Gold had been mined as well as panned from rivers in Thiruvananthapuram, Kannur, Wayanad, Mallappuram, Palakkad and Kollam districts for thousands of years. The Malabar region (as a part of the “Tamilakam” region of recorded history) had several centers of trade and commerce since the Sumerian Period ranging from Vizhinjam in the South to Mangalore in the North. Also, at times like the invasion by Tipu Sultan, the other royal families sharing common origins with the Thiruvithamkur Royal Family, like the Kolathiris (a branch of the Thiruvithamkur Royal Family – both originating in the Thiruvananthapuram area), in the then Kerala and extreme Southern-region, took refuge in Thiruvananthapuram, and stored their temple-wealth for safekeeping in the Padmanabhaswamy Temple.[9][10][11][12][13][14][16] Also, much of the treasures housed in the much larger and as-yet-unopened vaults, as well as in the much smaller cellars that have been opened, date back to long before the institution of the so-called Travancore Kingdom, e.g. the 800-kg hoard of gold coins from 200 B.C that was mentioned by Vinod Rai. Noted archaeologist and historian R. Nagaswamy has also stated that several records exist in Kerala, of offerings made to the Deity, from several parts of Kerala.[9] During the reign of Maharani Gowri Lakshmi Bayi, hundreds of temples that were mismanaged in the Kerala region, were brought under the Government. The excess ornaments in these temples were also transferred to the Vaults of the Padmanabhaswamy Temple. Instead the funds of the Padmanabhaswamy Temple were utilised for the daily upkeep of these temples. From 1766 until 1792, Travancore also provided refuge to around a dozen other Hindu rulers who had fled their own princely states along the Malabar Coast, due to fears of possible military defeat and forced conversion to Islam by Tipu Sultan. They came with whatever valuables they had in their temples and donated them to Lord Padmanabha. Many of these rulers, and their extended family members, also left their wealth with Lord Padmanabha when they finally returned home following Tipu Sultan’s military defeat by British forces in 1792.[4] [5] [22]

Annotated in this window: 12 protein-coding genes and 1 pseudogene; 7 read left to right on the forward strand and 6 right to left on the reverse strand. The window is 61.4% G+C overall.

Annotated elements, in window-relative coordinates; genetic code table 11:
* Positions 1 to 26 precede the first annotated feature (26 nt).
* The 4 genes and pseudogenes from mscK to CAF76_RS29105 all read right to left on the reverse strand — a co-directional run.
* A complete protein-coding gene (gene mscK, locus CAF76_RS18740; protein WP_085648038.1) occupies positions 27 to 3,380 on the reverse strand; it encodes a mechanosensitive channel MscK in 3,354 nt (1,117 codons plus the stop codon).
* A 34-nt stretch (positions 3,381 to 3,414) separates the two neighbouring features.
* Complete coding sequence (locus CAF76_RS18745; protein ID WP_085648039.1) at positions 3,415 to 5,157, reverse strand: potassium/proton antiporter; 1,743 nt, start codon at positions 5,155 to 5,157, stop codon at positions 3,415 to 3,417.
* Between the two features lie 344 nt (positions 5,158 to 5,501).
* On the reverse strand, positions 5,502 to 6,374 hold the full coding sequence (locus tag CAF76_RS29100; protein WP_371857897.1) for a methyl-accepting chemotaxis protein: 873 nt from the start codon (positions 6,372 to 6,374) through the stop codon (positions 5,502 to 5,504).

Hay más de 3000 paquetes sobrevivientes de hojas (registros) de ‘Cadjan’ en malayalam arcaico y tamil antiguo, cada paquete consta de cien mil hojas, que se adhieren a las donaciones de oro y piedras preciosas hechas exclusivamente al templo durante milenios. La mayoría de estos aún no se han estudiado y muy pocos incluso se han echado un vistazo todavía. Como se trata exclusivamente de las donaciones realizadas durante milenios, arrojarían mucha luz sobre la historia del tesoro. Por último, debe recordarse que en el Reino de Travancore, siempre se hizo una distinción entre la Tesorería del Gobierno (o Estado) (Karuvoolam), la Tesorería de la Familia Real (Chellam) y la Tesorería del Templo (Thiruvara Bhandaram o Sri Bhandaram).